Consulting Room: Cloud: Is it a risk to you as a reseller?

Consulting Room: Cloud: Is it a risk to you as a reseller?

What’s not to like about cloud computing? It’s going to make everything better and cheaper and more reliable, right?

Everybody talks about cloud computing as the solution to so many business problems of today. And what’s not to like about cloud computing? It’s going to make everything better and cheaper and more reliable, right?

But is cloud computing in Australia a risk to the Australian SMB reseller community? Is it possible cloud computing could cause more problems for the SMB business owner than on-premise computing? To understand that, let’s take a look at it from a higher level.

On-premise promises

The upside to on-premise solutions, where you have all your IT infrastructure in your offices, is you have full control over the environment. The IT infrastructure can be totally tailored to suit specific business requirements and therefore allows for very close alignment between the IT systems and business goals. The systems belong to you, and you are therefore also in full control of things like maintenance windows, software upgrades and the like. You don’t have to move to the latest version of a product just because your provider decides it’s the right time to do so. On the other hand, cloud computing takes all those problems away and more. There’s no capital outlay to get on-board with cloud computing, for instance. You also have access to the latest applications without having to deal with the challenges of upgrading them yourself. And you don’t need to worry about patching your applications because the cloud provider does all that for you.

Life sounds wonderful doesn’t it? It is – until you get to the downside. Not only do you not have to worry about software upgrades, you also now have no choice about them. You have no choice as to when maintenance is done on external cloud computing systems, so if that happens to be in the middle of your busiest time, you risk having applications and data offline.

There’s also no choice as to the quality of hardware that sits beneath those third-party applications and data. It’s great for us to not think about these issues, but as SMB IT professionals, we should be thinking about them. It’s imperative that as resellers/consultants, we think carefully about what is right for our customers and not just foist the latest solution on them because everyone else does.

It’s also imperative that we don’t let our customers be blinded by the bright light of low monthly costs, no maintenance fees and the like when in fact the solution might not be right for them yet.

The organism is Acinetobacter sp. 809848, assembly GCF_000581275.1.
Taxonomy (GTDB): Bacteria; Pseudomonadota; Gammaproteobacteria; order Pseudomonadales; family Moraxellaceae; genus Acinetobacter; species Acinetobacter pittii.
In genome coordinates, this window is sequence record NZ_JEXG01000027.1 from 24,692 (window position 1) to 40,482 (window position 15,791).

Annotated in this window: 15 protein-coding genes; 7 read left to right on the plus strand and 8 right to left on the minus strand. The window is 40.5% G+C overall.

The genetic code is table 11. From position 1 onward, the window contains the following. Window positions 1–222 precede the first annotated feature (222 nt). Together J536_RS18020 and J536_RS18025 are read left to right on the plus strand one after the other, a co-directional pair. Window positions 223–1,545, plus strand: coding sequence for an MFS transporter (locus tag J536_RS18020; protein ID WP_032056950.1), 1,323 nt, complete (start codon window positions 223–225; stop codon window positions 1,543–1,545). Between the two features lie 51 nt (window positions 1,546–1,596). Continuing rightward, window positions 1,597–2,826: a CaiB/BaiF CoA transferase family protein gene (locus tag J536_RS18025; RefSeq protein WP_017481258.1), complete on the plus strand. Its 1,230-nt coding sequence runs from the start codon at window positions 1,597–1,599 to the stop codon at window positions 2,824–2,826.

Possible scenarios

If you think I’m being a scaremonger, then let’s have a look at a few thoughts.

Fire: A fire in one of our customer’s sites can take out that entire customer. As a reseller, we would then devote our resources to helping that one customer get up and running as quickly as we could. How would you react to your customers if a fire took out the third-party datacentre that housed their applications and data?

Flood: What about a flood? I’m sure you’ll say they don’t happen in a cloud scenario, yet here in Australia earlier this year, many clients were brought down when a datacentre in Melbourne was flooded. They say it can’t happen, but it already has.

Hardware: With regards to hardware reliability, I’m sure cloud vendors use the highest quality hardware available to them. Combined with good design, that should guarantee fault-free service, right? Wrong. Cast your mind back to last year when WebCentral, the largest provider in Australia of hosted Exchange, had its systems offline for three days. That outage affected over 30,000 clients. During that time, those 30,000 clients had no access to email and no way to do business. How would it have been if it was all their applications and data and not just their email?

Other considerations

Another focus has to be where data is located. For example, did you realise that the BPOS solution being sold in Australia by Telstra as its T-Suite offering means your data will be located in Singapore? Likewise, do you realise your data is subject to the laws of the country in which it is located? Do you even know how those laws might be different to Australian law? What about if your data is located in the US, and subject to the US Patriot Act? Data may be seized under that act without any real comeback on your part.

I leave you with a couple of final questions to ask yourselves:

  • How would your business survive if all your cloud customers were off-the-air for three days?
  • Is the cloud the right solution for this customer?
  • When will I re-evaluate the cloud for my clients?

The cloud is here to stay, but there are a host of considerations that must be taken into consideration before selling external solutions. It’s up to you to figure out when the move is right for your customers – and that might not be this year or next.

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